Where Are American Counterparts to the H-1B Visa Program Applicants?

A program, which has been bringing tens of thousands of skilled young Asians to the U.S. to fill technical jobs left empty by Americans opened today. It has been criticized earlier by the President for taking jobs from Americans. Some changes have been made. It remains to be seen how legitimate are the claims of those who defend it.

Two articles from The New York Times below attempt to cover this event:

By JIM KERSTETTER, April 4, 2017 for The New York Times

While campaigning for president last year, Donald J. Trump promised changes to the H-1B visa program that brings skilled foreign workers to the United States. A critique of the program is that it can be used to replace American workers with cheaper foreign labor. Critics say that Indian outsourcing firms, in particular, use it as a shortcut to make low bids on contracts. . . .

The United States Citizenship and Immigration Services announced on Friday that entry-level computer programming jobs would no longer automatically qualify as a “special occupation,” which is the basic requirement for receiving an H-1B work visa. And on Monday, the Justice Department warned that it would look closely at any employer that showed a preference for hiring H-1B workers instead of Americans.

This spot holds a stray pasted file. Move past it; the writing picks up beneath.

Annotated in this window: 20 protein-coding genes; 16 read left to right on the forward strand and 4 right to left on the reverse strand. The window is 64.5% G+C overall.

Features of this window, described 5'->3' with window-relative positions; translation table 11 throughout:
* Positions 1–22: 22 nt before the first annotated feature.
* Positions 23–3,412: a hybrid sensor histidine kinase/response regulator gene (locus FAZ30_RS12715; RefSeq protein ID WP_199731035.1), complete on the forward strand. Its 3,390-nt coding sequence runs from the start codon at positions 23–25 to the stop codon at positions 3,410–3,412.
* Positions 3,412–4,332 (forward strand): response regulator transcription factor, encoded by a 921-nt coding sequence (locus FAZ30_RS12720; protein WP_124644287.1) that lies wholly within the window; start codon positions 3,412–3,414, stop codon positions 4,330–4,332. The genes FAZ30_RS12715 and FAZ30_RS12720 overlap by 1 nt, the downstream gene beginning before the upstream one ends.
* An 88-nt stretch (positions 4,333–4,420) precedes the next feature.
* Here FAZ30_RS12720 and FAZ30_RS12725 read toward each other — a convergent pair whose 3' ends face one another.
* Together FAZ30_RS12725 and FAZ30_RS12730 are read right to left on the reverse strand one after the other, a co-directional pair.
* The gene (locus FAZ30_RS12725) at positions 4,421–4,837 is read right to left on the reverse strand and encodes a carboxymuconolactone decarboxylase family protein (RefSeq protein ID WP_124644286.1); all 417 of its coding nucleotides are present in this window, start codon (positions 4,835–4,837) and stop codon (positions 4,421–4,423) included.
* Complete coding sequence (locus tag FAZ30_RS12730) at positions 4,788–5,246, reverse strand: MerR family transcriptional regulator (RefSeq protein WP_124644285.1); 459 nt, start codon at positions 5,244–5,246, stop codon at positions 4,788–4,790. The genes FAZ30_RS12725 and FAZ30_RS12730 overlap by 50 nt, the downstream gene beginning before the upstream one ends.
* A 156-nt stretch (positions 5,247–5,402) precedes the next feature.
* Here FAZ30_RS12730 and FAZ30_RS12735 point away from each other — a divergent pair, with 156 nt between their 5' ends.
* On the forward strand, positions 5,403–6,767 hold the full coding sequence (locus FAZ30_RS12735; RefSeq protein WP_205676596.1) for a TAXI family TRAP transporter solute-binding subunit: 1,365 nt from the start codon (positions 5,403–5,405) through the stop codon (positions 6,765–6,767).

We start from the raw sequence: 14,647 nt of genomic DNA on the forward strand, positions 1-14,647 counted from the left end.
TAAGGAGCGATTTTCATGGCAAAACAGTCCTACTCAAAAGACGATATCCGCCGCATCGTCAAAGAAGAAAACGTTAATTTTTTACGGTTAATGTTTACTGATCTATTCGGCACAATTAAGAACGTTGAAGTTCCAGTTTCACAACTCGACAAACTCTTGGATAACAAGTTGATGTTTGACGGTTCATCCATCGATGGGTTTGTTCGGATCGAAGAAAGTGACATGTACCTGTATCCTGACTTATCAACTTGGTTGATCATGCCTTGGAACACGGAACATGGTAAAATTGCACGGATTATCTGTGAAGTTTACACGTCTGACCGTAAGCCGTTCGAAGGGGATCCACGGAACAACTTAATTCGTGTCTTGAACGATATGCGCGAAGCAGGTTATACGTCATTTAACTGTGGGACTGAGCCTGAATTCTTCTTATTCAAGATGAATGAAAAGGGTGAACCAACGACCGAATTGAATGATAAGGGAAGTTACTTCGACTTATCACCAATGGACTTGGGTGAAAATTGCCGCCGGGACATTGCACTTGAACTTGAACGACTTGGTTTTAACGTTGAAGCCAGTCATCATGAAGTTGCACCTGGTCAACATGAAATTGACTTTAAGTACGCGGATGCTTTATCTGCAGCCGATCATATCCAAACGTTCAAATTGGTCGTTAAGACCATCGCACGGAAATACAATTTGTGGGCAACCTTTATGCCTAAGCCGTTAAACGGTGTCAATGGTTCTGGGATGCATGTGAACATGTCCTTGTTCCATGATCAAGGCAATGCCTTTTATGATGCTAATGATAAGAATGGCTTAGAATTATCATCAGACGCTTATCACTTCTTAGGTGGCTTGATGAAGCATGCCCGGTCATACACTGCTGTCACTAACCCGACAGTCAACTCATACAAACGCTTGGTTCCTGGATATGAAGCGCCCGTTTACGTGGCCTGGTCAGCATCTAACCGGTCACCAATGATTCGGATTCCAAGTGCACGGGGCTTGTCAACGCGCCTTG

Visa Applications Pour In by Truckload

 By MIRIAM JORDAN, April 3, 2017 for The New YorkTimes

Hailed by proponents as vital to American innovation, the program has also been criticized as a scheme to displace United States workers with cheaper foreign labor. President Trump has vowed to overhaul it, and lawmakers from both parties have drafted bills to alter it.

At campaign rallies, Mr. Trump introduced laid-off Americans who had been asked to train their foreign successors at companies that included Disney.

This past weekend, United States Citizenship and Immigration Services announced a technical change that could make it harder for entry-level programmers to receive the visas, and on Monday, the Justice Department warned that it would investigate companies that it believed had overlooked qualified American workers.


The average H-1B petition, a collection of forms and documents attesting to the bona fides of a job offer and the person chosen to fill it, is about two inches thick. But some files are six inches thick and weigh several pounds,

The companies, which subcontract their employees to banks, retailers and other businesses in the United States to do programming, accounting and other work, often inundate the immigration service with tens of thousands of applications.

04VISAS2-master768Shipments of H-1B visa petitions arrived Monday at a government processing center in Laguna Niguel, Calif. The visas are commonly used to bring technology workers to the United States. Credit Eros Hoagland for The New York Times

BitTitan, a growing company that hopes to hire 60 engineers in the next 12 months, is submitting six applications. “We are trying to fill specific positions around cloud and artificial intelligence,” the chief executive, Geeman Yip, said. “If we can’t fill them, our innovation suffers.”

Several bipartisan bills in the Senate and the House seek to make companies give more priority to American workers before they fill jobs with H-1B visas. They also seek to raise the minimum pay for the jobs, which depend on skill level and location: A computer systems analyst in Pittsburgh, for example, must make at least $49,000 under current regulations. The theory is that higher pay will eliminate some of the rationale for importing workers.